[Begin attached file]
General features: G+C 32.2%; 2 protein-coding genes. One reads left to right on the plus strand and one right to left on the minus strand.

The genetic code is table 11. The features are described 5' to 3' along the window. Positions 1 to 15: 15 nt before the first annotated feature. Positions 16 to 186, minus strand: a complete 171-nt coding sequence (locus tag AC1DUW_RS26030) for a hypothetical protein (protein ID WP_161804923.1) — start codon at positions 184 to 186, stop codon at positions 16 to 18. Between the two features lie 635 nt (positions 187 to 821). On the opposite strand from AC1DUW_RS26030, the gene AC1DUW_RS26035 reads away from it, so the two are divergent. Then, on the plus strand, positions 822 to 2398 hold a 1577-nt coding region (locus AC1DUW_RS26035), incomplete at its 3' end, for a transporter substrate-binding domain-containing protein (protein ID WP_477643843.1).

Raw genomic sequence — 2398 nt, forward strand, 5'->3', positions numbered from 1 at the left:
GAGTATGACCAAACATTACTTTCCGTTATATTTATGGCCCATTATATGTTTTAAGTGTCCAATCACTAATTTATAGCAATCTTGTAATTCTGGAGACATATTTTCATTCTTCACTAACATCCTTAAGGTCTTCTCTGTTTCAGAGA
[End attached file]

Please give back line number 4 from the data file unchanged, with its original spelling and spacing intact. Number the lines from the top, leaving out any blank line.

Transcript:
GAGTATGACCAAACATTACTTTCCGTTATATTTATGGCCCATTATATGTTTTAAGTGTCCAATCACTAATTTATAGCAATCTTGTAATTCTGGAGACATATTTTCATTCTTCACTAACATCCTTAAGGTCTTCTCTGTTTCAGAGA